Women's Professional Soccer is close to honoring its year-end award winners. Several young players who will not receive any hardware quietly pieced together solid seasons for which they deserve recognition. Here is a list of the WPS' best XI newcomers:
GK, Alyssa Naeher, Boston Breakers -- The 22-year-old Naeher has emerged alongside the Washington Freedom's Ashlyn Harris as the league's best young goalkeepers. Naeher has been rewarded with a call-up to U.S. national-team camp thanks to her shot-stopping ability and awareness. She rarely makes costly mistakes.
D, Ali Riley, FC Gold Pride -- A finalist for WPS Rookie of the Year, the 22-year-old Riley is a left back who can get forward and defend. She is part of the best defense in the league and already one of the best attacking outside backs thanks to her superior left-footed delivery from the flanks.
D, Whitney Engen, Chicago Red Stars -- Like Naeher, Engen got the call-up to the preliminary roster by U.S. coach Pia Sundhage. Chicago veteran Kate Markgraf is 34, making Engen the potential long-term answer to ensuring that the Red Stars continue to have one of the best defenses in the league.
D, Nikki Marshall, Washington Freedom -- Marshall gets inserted into this lineup as a defender because of the abundance of strikers already on the list, but she is versatile enough to be an effective center back or forward. Her speed up top is lethal and she proved that in her few appearances up front. That raw athleticism makes her a great defender as well.
D, Holmfridur Magnusdottir, Philadelphia Independence -- Whether being accused of dirty play or knocked for inconsistent play, Magnusdottir has her critics. She did little in her early season role as a forward, but she has proved to be a great outside back who can get into the attack.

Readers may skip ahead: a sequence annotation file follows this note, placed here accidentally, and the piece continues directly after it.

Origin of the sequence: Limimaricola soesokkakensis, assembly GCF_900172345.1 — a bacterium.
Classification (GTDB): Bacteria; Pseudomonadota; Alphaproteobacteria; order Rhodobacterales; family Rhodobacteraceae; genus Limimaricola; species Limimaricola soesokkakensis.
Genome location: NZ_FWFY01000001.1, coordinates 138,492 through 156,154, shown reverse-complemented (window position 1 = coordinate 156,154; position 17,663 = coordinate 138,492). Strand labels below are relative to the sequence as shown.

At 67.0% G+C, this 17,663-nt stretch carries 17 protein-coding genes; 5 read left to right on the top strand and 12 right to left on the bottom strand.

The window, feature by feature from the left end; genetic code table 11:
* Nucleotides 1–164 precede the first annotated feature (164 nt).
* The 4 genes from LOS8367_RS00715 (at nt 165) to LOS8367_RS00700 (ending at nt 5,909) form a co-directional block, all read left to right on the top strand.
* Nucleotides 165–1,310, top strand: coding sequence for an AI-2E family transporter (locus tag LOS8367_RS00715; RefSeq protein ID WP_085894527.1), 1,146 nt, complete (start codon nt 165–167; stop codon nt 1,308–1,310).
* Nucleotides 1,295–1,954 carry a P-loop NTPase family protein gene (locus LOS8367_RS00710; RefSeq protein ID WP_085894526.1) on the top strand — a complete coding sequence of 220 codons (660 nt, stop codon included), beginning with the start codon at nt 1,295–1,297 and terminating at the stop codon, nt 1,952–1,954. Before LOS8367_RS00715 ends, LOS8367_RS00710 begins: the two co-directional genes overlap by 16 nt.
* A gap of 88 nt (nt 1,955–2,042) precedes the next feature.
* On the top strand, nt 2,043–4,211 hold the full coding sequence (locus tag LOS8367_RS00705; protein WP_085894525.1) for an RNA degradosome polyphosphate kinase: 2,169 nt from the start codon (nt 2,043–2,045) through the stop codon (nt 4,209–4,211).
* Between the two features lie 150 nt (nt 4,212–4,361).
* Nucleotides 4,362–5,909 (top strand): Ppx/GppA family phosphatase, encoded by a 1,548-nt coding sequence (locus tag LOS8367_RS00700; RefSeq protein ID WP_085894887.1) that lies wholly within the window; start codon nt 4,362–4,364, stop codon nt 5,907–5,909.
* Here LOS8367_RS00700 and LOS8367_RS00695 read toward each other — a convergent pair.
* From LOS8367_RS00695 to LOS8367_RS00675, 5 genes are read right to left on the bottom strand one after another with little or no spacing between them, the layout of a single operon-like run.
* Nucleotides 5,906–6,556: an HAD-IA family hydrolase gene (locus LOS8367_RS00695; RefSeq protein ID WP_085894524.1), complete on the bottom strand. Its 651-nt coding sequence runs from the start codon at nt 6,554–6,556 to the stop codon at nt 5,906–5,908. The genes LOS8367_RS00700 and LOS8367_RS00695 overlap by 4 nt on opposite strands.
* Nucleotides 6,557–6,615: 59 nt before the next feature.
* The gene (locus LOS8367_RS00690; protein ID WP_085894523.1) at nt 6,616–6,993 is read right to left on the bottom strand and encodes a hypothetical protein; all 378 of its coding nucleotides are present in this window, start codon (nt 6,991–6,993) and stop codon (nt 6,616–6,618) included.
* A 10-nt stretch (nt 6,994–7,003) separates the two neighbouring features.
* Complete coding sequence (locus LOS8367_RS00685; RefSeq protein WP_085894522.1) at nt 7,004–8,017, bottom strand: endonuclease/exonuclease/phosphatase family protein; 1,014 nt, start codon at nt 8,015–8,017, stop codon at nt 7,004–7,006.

M, Jordan Angeli, Boston Breakers -- Arguably the favorite to win WPS Rookie of the Year, the 24-year-old Angeli is the surprise of the season. She is the model for a player who works hard and positions herself properly to exploit opportunities, as evidenced by seven goals from just 13 shots on goals this season.
M, Brittany Taylor, Sky Blue FC -- Perhaps even more versatile than Marshall, Taylor can play anywhere on the pitch. That flexibility is the reason she has played every minute this season. Superior athletic ability makes her a great defender and attacker, and her technical ability in the final third also makes her lethal pushing forward.
M, Kelley O'Hara, FC Gold Pride -- O'Hara will be considered a midfielder for this list. She is one of the fastest attackers in the league, a physical player who is not afraid to throw her weight around and make defenders uncomfortable. It's an approach that has helped her tally four goals and three assists.
F, Lauren Cheney, Boston Breakers -- Cheney is a classic target forward who can hold up the ball against any player, but she has been up and down in 2010. If she can find consistency, she will surely be Abby Wambach's eventual replacement as the U.S. team's target forward.